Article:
Micro Post Mortem

    For my game I tried to create a different gaming experience for the player and in some ways I think I succeeded but then I think this game was not suitable for this kind of event. My game requires too much investment from the player that must play it many times until he starts to understand the world and its mechanics. It is a complex game and I chose not to give any instructions because I wanted the player to learn from multiple plays. I wanted him to experience the life of many creatures and how easy or how hard was to be them in the game world. Sometimes you are able to see and hear the world and you feel like you are in familiar grounds but sometimes all you see are circles and you hear strange sounds coming from multiple directions. Even in these situations there is a small chance for you to prevail, to evolve and survive a little longer.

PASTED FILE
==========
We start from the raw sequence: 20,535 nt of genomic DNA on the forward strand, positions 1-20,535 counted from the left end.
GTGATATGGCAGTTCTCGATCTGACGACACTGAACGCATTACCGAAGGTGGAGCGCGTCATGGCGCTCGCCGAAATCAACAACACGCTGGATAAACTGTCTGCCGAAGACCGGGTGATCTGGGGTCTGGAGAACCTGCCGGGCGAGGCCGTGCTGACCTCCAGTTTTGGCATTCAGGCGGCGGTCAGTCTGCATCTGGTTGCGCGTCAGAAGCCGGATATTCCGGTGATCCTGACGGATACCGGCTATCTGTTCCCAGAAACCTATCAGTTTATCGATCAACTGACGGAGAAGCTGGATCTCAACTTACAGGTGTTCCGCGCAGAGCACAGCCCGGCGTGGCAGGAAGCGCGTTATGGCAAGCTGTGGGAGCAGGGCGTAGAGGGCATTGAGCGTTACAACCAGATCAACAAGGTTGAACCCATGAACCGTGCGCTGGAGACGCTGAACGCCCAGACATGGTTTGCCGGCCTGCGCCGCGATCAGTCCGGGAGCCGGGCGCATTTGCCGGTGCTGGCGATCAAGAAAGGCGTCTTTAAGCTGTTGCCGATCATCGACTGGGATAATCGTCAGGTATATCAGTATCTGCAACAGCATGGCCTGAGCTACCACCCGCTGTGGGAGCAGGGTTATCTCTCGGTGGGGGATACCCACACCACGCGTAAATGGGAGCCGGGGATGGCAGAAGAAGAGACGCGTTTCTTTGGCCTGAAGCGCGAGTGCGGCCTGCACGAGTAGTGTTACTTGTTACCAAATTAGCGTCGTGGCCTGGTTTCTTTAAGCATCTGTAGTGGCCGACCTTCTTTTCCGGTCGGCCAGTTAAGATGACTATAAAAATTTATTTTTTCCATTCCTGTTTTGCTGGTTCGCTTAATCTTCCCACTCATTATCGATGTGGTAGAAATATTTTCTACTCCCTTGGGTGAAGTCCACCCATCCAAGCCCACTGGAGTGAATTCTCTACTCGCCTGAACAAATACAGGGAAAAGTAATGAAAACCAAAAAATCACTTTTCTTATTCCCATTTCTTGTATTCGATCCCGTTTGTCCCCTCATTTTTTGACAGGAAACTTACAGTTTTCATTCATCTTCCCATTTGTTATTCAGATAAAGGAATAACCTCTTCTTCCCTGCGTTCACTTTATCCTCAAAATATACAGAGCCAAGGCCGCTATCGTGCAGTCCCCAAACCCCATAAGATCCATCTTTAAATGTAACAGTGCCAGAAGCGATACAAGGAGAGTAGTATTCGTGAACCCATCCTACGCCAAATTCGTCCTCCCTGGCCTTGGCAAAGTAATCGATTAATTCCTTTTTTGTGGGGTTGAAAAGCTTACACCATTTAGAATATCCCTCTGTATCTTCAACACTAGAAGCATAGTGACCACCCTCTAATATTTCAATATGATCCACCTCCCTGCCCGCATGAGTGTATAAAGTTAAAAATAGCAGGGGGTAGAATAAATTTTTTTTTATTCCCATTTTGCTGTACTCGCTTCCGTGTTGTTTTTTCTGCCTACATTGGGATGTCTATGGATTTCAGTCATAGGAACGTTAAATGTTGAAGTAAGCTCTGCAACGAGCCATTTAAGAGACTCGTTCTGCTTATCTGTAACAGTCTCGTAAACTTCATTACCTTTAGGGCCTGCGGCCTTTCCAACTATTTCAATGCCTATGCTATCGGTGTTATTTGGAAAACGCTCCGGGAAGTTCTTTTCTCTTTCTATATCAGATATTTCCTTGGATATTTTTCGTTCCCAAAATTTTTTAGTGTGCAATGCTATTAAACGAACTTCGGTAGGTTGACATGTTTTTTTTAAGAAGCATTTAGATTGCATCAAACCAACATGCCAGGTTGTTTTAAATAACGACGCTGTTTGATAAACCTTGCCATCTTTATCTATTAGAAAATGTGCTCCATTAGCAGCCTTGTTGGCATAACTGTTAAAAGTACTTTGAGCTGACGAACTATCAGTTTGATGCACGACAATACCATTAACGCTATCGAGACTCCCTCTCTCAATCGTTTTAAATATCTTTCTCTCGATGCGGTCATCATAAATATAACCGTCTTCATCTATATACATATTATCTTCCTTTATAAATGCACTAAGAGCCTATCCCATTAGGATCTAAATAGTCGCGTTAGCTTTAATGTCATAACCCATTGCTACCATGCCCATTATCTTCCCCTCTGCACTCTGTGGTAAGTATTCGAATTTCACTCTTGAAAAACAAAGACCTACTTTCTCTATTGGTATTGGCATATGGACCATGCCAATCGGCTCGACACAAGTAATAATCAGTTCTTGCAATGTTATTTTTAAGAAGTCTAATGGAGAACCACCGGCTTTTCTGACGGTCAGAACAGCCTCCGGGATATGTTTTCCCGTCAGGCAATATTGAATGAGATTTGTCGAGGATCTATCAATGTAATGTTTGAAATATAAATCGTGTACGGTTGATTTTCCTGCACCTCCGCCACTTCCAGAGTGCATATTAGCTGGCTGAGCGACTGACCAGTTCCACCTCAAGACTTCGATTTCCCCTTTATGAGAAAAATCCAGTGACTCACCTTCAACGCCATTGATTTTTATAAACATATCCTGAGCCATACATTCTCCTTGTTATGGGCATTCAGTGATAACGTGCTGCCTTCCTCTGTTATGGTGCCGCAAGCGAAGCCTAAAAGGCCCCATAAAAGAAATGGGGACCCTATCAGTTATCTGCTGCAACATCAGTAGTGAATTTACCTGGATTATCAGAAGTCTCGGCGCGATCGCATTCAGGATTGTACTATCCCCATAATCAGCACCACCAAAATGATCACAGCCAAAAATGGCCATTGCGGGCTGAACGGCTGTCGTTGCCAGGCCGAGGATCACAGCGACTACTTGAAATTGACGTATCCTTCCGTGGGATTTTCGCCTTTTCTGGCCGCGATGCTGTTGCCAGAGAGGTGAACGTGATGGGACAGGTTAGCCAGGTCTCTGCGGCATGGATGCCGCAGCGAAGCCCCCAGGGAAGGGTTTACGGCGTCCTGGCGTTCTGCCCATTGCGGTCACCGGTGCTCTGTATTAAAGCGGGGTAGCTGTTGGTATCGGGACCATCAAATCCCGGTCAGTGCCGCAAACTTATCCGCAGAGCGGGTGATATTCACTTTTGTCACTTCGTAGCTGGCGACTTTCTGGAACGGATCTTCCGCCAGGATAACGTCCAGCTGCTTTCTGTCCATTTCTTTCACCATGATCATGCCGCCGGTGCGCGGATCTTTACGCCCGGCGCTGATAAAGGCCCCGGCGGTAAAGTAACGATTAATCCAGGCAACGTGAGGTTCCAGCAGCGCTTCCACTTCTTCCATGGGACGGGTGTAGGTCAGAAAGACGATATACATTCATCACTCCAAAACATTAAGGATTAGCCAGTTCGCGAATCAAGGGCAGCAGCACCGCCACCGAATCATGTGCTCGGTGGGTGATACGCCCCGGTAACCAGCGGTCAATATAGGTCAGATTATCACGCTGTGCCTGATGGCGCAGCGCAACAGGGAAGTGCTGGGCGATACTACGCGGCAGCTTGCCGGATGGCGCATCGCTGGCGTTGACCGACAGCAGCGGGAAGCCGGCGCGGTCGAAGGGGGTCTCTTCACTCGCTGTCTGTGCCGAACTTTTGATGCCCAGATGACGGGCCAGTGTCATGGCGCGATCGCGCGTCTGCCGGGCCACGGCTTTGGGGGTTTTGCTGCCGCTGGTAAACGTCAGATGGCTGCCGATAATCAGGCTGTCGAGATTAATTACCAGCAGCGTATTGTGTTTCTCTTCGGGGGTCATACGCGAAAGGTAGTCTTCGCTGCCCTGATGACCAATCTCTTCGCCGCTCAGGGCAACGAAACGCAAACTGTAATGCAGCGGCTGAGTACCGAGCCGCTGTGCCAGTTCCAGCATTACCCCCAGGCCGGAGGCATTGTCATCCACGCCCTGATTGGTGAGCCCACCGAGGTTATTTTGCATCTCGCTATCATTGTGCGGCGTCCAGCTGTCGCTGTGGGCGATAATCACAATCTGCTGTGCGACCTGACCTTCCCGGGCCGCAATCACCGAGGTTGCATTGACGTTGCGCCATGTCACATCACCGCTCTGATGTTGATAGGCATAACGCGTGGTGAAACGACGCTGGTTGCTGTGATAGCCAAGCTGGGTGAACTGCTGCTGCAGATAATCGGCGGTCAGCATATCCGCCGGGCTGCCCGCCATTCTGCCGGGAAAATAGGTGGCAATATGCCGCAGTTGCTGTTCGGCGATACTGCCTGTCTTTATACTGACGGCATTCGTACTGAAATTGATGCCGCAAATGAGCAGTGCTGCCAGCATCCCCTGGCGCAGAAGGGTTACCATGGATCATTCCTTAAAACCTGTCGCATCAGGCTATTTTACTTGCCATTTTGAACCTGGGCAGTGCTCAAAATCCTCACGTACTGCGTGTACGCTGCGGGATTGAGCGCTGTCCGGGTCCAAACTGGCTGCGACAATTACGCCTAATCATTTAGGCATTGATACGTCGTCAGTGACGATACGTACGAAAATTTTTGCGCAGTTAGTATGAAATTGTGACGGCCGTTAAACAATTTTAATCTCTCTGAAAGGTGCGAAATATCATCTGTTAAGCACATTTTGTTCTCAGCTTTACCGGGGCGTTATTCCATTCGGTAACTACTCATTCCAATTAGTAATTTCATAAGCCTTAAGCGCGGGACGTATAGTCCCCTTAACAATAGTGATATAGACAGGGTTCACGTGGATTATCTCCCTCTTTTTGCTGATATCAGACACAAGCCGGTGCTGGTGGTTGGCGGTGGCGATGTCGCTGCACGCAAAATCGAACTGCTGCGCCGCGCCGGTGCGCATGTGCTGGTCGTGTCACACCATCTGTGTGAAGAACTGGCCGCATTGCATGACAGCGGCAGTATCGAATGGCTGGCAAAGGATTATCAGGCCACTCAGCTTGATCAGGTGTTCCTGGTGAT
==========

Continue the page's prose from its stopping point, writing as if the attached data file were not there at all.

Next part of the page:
What went right: I managed to finish the game I envisioned in 48 hours! I used Allegro for the first time and it was extremely easy to reach the results I wanted.

    What went wrong: The game is too obscure for the player to learn without instructions; I was not used to some tools and lost some precious time because I couldn’t debug my code :(

    Timelapse